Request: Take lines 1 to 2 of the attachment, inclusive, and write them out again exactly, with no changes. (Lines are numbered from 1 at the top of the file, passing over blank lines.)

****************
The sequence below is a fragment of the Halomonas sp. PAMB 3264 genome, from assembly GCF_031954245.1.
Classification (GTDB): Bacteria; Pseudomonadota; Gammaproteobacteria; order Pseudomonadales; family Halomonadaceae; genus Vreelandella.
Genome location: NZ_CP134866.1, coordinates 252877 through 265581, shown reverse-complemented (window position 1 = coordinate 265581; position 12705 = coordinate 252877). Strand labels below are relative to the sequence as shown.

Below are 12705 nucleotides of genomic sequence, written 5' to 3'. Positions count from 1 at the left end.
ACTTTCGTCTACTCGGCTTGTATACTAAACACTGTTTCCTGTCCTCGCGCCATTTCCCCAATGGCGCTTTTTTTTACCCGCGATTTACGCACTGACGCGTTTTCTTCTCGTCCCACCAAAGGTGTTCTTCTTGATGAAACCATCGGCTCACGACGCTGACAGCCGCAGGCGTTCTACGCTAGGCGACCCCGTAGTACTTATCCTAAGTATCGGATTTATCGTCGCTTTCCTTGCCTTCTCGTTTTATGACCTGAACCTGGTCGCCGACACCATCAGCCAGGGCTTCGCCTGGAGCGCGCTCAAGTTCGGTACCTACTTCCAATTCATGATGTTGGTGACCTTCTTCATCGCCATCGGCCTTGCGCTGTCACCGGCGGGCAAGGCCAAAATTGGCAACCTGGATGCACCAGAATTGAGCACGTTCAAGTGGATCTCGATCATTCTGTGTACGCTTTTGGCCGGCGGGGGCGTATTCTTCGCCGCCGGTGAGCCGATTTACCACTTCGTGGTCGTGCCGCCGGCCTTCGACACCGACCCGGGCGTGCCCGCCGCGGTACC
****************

The sequence below is a fragment of the Halomonas sp. PAMB 3264 genome, from assembly GCF_031954245.1.
Classification (GTDB): Bacteria; Pseudomonadota; Gammaproteobacteria; order Pseudomonadales; family Halomonadaceae; genus Vreelandella.